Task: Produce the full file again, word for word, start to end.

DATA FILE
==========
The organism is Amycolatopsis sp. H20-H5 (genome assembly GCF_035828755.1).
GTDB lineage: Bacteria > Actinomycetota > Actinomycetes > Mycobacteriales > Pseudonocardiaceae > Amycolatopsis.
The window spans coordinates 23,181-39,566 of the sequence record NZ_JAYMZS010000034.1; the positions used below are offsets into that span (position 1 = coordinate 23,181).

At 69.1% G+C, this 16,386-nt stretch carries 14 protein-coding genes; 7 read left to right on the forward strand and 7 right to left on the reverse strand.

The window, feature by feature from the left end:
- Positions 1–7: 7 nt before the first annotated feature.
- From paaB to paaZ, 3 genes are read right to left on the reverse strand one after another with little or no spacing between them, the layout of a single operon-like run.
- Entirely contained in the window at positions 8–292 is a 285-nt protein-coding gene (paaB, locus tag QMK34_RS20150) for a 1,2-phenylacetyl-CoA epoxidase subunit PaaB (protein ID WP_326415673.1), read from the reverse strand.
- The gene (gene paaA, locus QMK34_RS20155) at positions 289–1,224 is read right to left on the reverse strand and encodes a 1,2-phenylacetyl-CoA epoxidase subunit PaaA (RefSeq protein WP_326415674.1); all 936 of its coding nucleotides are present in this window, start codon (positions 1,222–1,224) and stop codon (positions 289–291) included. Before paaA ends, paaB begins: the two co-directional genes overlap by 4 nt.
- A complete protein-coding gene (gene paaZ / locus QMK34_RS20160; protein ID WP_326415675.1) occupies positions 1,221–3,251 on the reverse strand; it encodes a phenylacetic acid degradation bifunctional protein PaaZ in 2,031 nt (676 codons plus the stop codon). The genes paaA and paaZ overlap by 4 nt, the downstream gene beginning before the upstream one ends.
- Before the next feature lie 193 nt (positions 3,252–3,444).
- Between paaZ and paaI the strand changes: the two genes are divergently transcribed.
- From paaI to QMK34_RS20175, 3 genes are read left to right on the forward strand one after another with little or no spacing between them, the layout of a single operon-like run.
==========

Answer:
The organism is Amycolatopsis sp. H20-H5 (genome assembly GCF_035828755.1).
GTDB lineage: Bacteria > Actinomycetota > Actinomycetes > Mycobacteriales > Pseudonocardiaceae > Amycolatopsis.
The window spans coordinates 23,181-39,566 of the sequence record NZ_JAYMZS010000034.1; the positions used below are offsets into that span (position 1 = coordinate 23,181).

At 69.1% G+C, this 16,386-nt stretch carries 14 protein-coding genes; 7 read left to right on the forward strand and 7 right to left on the reverse strand.

The window, feature by feature from the left end:
- Positions 1–7: 7 nt before the first annotated feature.
- From paaB to paaZ, 3 genes are read right to left on the reverse strand one after another with little or no spacing between them, the layout of a single operon-like run.
- Entirely contained in the window at positions 8–292 is a 285-nt protein-coding gene (paaB, locus tag QMK34_RS20150) for a 1,2-phenylacetyl-CoA epoxidase subunit PaaB (protein ID WP_326415673.1), read from the reverse strand.
- The gene (gene paaA, locus QMK34_RS20155) at positions 289–1,224 is read right to left on the reverse strand and encodes a 1,2-phenylacetyl-CoA epoxidase subunit PaaA (RefSeq protein WP_326415674.1); all 936 of its coding nucleotides are present in this window, start codon (positions 1,222–1,224) and stop codon (positions 289–291) included. Before paaA ends, paaB begins: the two co-directional genes overlap by 4 nt.
- A complete protein-coding gene (gene paaZ / locus QMK34_RS20160; protein ID WP_326415675.1) occupies positions 1,221–3,251 on the reverse strand; it encodes a phenylacetic acid degradation bifunctional protein PaaZ in 2,031 nt (676 codons plus the stop codon). The genes paaA and paaZ overlap by 4 nt, the downstream gene beginning before the upstream one ends.
- Before the next feature lie 193 nt (positions 3,252–3,444).
- Between paaZ and paaI the strand changes: the two genes are divergently transcribed.
- From paaI to QMK34_RS20175, 3 genes are read left to right on the forward strand one after another with little or no spacing between them, the layout of a single operon-like run.